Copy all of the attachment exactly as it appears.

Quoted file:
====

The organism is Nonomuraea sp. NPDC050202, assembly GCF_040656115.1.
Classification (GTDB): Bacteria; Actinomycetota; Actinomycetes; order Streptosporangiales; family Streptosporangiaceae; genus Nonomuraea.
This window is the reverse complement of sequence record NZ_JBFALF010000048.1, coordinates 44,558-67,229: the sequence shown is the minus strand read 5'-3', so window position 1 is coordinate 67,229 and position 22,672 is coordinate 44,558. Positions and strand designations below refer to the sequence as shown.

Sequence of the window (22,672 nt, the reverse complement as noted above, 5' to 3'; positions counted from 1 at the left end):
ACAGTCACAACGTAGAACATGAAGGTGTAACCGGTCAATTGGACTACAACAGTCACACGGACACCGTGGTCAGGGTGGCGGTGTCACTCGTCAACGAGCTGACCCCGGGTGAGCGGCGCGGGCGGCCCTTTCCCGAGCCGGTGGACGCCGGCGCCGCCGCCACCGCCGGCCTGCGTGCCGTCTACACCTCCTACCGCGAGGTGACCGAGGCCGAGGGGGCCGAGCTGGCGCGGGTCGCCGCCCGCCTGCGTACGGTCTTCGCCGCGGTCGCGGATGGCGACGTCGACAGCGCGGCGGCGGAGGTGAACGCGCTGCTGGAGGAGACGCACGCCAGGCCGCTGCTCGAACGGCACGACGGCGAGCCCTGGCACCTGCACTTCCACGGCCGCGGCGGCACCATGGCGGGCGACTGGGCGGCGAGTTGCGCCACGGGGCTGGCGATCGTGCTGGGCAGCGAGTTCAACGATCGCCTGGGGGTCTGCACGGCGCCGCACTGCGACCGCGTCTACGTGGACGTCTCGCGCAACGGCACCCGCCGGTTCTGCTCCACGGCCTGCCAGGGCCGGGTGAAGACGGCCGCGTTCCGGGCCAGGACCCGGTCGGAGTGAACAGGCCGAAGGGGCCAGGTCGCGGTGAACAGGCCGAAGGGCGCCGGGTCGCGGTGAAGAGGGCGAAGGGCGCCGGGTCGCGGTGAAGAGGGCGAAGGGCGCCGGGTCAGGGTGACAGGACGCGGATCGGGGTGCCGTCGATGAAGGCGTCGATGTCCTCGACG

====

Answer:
The organism is Nonomuraea sp. NPDC050202, assembly GCF_040656115.1.
Classification (GTDB): Bacteria; Actinomycetota; Actinomycetes; order Streptosporangiales; family Streptosporangiaceae; genus Nonomuraea.
This window is the reverse complement of sequence record NZ_JBFALF010000048.1, coordinates 44,558-67,229: the sequence shown is the minus strand read 5'-3', so window position 1 is coordinate 67,229 and position 22,672 is coordinate 44,558. Positions and strand designations below refer to the sequence as shown.

Sequence of the window (22,672 nt, the reverse complement as noted above, 5' to 3'; positions counted from 1 at the left end):
ACAGTCACAACGTAGAACATGAAGGTGTAACCGGTCAATTGGACTACAACAGTCACACGGACACCGTGGTCAGGGTGGCGGTGTCACTCGTCAACGAGCTGACCCCGGGTGAGCGGCGCGGGCGGCCCTTTCCCGAGCCGGTGGACGCCGGCGCCGCCGCCACCGCCGGCCTGCGTGCCGTCTACACCTCCTACCGCGAGGTGACCGAGGCCGAGGGGGCCGAGCTGGCGCGGGTCGCCGCCCGCCTGCGTACGGTCTTCGCCGCGGTCGCGGATGGCGACGTCGACAGCGCGGCGGCGGAGGTGAACGCGCTGCTGGAGGAGACGCACGCCAGGCCGCTGCTCGAACGGCACGACGGCGAGCCCTGGCACCTGCACTTCCACGGCCGCGGCGGCACCATGGCGGGCGACTGGGCGGCGAGTTGCGCCACGGGGCTGGCGATCGTGCTGGGCAGCGAGTTCAACGATCGCCTGGGGGTCTGCACGGCGCCGCACTGCGACCGCGTCTACGTGGACGTCTCGCGCAACGGCACCCGCCGGTTCTGCTCCACGGCCTGCCAGGGCCGGGTGAAGACGGCCGCGTTCCGGGCCAGGACCCGGTCGGAGTGAACAGGCCGAAGGGGCCAGGTCGCGGTGAACAGGCCGAAGGGCGCCGGGTCGCGGTGAAGAGGGCGAAGGGCGCCGGGTCGCGGTGAAGAGGGCGAAGGGCGCCGGGTCAGGGTGACAGGACGCGGATCGGGGTGCCGTCGATGAAGGCGTCGATGTCCTCGACG